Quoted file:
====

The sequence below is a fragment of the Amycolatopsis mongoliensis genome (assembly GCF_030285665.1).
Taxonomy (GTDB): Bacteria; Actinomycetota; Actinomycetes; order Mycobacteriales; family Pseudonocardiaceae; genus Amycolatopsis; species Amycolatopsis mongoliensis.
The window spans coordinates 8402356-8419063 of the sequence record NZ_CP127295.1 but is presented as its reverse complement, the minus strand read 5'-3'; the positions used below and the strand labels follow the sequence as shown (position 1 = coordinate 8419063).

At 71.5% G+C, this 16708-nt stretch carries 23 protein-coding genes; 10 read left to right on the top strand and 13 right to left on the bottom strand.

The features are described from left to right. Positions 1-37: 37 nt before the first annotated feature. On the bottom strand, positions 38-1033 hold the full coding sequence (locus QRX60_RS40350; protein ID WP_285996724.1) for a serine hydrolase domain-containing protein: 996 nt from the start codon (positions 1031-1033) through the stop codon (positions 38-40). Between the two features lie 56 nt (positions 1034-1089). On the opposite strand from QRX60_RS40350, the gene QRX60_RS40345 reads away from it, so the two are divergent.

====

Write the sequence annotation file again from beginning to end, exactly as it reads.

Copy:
The sequence below is a fragment of the Amycolatopsis mongoliensis genome (assembly GCF_030285665.1).
Taxonomy (GTDB): Bacteria; Actinomycetota; Actinomycetes; order Mycobacteriales; family Pseudonocardiaceae; genus Amycolatopsis; species Amycolatopsis mongoliensis.
The window spans coordinates 8402356-8419063 of the sequence record NZ_CP127295.1 but is presented as its reverse complement, the minus strand read 5'-3'; the positions used below and the strand labels follow the sequence as shown (position 1 = coordinate 8419063).

At 71.5% G+C, this 16708-nt stretch carries 23 protein-coding genes; 10 read left to right on the top strand and 13 right to left on the bottom strand.

The features are described from left to right. Positions 1-37: 37 nt before the first annotated feature. On the bottom strand, positions 38-1033 hold the full coding sequence (locus QRX60_RS40350; protein ID WP_285996724.1) for a serine hydrolase domain-containing protein: 996 nt from the start codon (positions 1031-1033) through the stop codon (positions 38-40). Between the two features lie 56 nt (positions 1034-1089). On the opposite strand from QRX60_RS40350, the gene QRX60_RS40345 reads away from it, so the two are divergent.